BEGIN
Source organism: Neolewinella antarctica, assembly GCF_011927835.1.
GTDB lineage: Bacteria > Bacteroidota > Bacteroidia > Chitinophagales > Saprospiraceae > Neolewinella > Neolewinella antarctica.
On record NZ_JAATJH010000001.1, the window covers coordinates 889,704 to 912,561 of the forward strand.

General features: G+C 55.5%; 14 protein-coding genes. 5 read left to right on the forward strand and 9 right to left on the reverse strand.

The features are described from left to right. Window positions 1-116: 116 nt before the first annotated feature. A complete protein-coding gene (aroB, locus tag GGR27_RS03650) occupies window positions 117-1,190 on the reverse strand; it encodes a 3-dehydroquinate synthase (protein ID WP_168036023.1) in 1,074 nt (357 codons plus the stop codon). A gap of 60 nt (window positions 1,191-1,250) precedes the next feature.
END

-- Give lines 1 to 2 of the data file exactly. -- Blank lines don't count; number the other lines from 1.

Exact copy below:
Source organism: Neolewinella antarctica, assembly GCF_011927835.1.
GTDB lineage: Bacteria > Bacteroidota > Bacteroidia > Chitinophagales > Saprospiraceae > Neolewinella > Neolewinella antarctica.